This week I had quite a bit of conversations around fear in my business. It’s the thing that surreptitiously invites itself in on the front porch of your mind early every morning.
It manifests itself in many ways. It’s that voice that tells you that you are not inspirational enough to be a great leader. It’s the queasy feeling you get in the pits of your stomach when you think about asking your boss for a raise. It’s that dash of self-doubt and hesitation that you experience when you think about your big sales targets for next month.
One thing is pretty clear about fear: it is the biggest killer of dreams.
It holds you captive for minutes, weeks, months – and in most cases - years. It stops you solid in your tracks. It causes you to slouch on the coach – and eat pizza after pizza. It makes you stand still in time and watch painfully as your dreams slip from your reach….
However, fear in itself, is not inherently bad.
In fact, it can be a great thing to experience fear. Yep – you heard me right. ** I can see all those eyes rolling around how fear can be a good thing**
Fear is born out of a place of love.
It is there to serve one key purpose – to protect and keep us safe.
As human beings, our fear protects us from three key universal things – that are all centered around some kind of pain:
The fear of loss
It keeps us rooted in what we know and what feels familiar to us. If you go on a diet to become 20 pounds lighter, who would want to give up a delicious burger on a Friday night? EXACTLY. That is the fear that is talking.
The fear of process
Letting go of the control we have over the lives that we know is hard. You think about starting your dream restaurant business and immediately your head starts spinning. You start seeing all the hurdles and hoops that you will have to jump through to be compliant with state regulations. You see your 6:00 am workout at the gym quickly disappearing…
The fear of the outcome
You are afraid of what will happen. What if you show your true compassionate and funny self to your finance direct reports and then they no longer respect your authority as the CFO? What if the investors really like your business idea and wants to move quickly, would you be able to keep up with what they are looking for? You fear being rejected, failing – or funnily – being a success.
However, you can start seeing fear as an opportunity. Its true purpose is to flag to us that we are being protected from a place of love. The question to ask yourself is: what am I being protected from? What is this fear trying to tell me about what I love about myself or others around me?
Once you start asking yourself these questions, follow these four steps to let your fear be a source of action for you:
Acknowledge and Understand the role the fear is playing
In this case, acknowledge and label the fear for what it Is – fear – an uncomfortable emotion that is ONLY a small part of you (not the cookie monster that takes all your cookies). Then dig into why it is showing up right now. What is it trying to tell you? Is it for example, telling you that security is important you as you consider starting your own business and you’ve been hesitating on making a move?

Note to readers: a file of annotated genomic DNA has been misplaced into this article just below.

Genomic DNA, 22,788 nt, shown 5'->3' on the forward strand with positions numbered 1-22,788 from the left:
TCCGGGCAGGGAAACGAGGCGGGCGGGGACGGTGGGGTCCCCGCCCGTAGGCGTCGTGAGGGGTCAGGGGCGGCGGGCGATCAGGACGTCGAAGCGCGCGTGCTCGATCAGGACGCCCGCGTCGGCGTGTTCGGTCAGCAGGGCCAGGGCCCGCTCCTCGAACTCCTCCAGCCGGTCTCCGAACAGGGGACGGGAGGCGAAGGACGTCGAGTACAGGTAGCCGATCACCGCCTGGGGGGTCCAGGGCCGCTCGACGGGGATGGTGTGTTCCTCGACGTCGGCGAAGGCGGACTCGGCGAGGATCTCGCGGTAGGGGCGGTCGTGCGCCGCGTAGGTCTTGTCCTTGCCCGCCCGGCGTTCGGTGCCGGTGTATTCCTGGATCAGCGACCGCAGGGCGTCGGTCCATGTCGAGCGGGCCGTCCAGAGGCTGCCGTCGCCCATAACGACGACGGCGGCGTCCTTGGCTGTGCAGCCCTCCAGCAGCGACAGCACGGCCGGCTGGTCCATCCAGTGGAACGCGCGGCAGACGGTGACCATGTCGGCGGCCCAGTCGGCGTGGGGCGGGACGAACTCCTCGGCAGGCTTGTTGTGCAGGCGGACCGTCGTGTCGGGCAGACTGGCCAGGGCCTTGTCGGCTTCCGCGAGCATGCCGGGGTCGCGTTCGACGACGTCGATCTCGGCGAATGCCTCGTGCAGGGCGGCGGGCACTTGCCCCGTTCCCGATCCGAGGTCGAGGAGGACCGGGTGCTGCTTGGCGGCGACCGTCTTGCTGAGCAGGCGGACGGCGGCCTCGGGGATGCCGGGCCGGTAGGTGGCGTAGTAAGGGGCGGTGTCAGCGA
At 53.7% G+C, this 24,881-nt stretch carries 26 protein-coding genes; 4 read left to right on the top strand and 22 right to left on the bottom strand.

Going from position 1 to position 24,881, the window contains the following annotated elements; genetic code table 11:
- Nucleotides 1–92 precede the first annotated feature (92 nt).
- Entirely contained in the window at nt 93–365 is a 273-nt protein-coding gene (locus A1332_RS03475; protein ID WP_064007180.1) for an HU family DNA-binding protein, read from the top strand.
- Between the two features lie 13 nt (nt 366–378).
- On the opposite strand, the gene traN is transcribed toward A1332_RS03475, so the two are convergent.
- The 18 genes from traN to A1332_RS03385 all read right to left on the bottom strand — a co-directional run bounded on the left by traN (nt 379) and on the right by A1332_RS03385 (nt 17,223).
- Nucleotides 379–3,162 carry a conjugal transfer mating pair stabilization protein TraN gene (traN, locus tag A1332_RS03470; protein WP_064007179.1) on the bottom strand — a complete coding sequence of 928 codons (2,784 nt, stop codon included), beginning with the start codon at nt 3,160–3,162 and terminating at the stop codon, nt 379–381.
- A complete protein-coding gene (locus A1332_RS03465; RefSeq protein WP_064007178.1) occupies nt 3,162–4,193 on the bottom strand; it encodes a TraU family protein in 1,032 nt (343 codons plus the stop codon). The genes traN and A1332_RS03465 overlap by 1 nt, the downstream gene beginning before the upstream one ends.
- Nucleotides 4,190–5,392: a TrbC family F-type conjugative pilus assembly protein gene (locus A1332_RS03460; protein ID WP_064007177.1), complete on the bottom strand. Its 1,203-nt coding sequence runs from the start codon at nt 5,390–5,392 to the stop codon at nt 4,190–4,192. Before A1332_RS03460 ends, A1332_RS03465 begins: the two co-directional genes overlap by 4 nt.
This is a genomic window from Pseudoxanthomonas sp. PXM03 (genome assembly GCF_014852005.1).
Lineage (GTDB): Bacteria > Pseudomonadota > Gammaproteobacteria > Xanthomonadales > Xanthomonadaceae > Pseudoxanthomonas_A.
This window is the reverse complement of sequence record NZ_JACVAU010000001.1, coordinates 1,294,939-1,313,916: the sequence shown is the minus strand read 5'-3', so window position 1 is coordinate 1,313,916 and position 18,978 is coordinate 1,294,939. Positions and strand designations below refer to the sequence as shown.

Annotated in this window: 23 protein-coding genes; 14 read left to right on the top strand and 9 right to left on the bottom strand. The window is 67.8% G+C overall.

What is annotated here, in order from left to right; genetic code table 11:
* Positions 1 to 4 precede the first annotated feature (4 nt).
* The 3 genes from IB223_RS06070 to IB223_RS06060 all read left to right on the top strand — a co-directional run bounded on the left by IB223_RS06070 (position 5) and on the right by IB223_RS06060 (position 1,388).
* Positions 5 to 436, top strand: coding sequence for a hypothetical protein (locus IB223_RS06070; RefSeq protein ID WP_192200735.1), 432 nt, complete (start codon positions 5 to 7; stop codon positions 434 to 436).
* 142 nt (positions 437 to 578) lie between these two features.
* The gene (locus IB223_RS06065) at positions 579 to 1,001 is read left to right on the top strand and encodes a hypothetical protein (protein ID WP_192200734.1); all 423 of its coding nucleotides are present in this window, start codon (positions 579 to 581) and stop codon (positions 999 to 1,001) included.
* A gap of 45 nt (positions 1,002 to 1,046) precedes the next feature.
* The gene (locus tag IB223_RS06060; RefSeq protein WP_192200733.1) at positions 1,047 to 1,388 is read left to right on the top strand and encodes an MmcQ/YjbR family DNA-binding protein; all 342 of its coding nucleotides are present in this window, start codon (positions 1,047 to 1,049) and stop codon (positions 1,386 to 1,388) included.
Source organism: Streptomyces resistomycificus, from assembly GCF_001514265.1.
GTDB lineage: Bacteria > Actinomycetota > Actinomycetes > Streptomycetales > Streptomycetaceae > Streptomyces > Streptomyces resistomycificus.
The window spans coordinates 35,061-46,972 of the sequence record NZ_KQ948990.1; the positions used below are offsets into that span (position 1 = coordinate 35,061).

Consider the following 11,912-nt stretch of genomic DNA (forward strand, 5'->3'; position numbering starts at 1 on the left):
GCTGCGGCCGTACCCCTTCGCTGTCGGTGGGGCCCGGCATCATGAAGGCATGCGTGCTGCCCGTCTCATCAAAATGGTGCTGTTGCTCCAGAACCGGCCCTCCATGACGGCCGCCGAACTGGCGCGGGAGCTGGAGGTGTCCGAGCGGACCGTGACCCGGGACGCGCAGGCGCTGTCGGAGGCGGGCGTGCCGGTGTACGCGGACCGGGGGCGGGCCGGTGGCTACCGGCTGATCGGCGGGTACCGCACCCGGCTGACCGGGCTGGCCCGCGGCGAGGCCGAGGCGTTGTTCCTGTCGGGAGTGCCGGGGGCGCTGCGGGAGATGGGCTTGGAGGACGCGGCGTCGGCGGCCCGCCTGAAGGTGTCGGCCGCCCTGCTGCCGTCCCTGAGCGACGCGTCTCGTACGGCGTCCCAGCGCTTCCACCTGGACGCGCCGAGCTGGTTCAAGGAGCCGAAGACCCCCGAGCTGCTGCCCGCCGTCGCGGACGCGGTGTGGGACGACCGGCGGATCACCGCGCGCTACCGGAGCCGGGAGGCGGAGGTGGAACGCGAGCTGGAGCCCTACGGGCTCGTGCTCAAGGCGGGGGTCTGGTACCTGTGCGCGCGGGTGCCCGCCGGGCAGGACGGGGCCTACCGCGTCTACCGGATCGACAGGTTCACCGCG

Identify and Evaluate the worst-case scenario
It makes sense to ‘stress’ test your worst-case scenario. Go deep with it by exploring what are the absolute worst things that could happen. Explore the likelihood of that ‘worst-case’ scenario happening – and what can you do to prevent it from happening. And if it does happen, what is a recovery plan that you can put in place? That gives you a plan of action and some sense of clarity and control to move forward.
Look for the hidden diamonds in your actions
While you might feel fearful about doing something, there are benefits for you. Starting looking at the benefits in what you feel afraid of doing. So perhaps you dread going out networking because of the risk of being rejected – on the flip side - you will get to meet amazing people, you will land that 6-figure job you crave much faster and you get to build a strong network of people you can always tap into.
Make the feeling of fear work for you
Now once you are clear on the benefits of what you are about to do – and the worst-case scenarios – you can let your fear serve a purpose. Each time you feel fearful around what you are about to do, let it serve as a trigger for a more powerful and uplifting behavior. Let’s say you start feeling a hint of panic around your upcoming presentation to the board, let the fear remind you:
Take two big, deep breaths, so that you can go to your calm and in-control place.
Access the mental visualization you created of you delivering a powerful presentation.
Fear does not have to be a dream killer. It can help you manifest your goals faster. It is important to first understand the purpose of the fear itself, what is the worst that could happen and what is the absolute best thing that can happen. Spend time digging into the fear and then assign it a new role, so that it works for as opposed to against you. It keeps you motivated and focused on what you want to achieve and you are ready for whatever roadblocks might get in the way.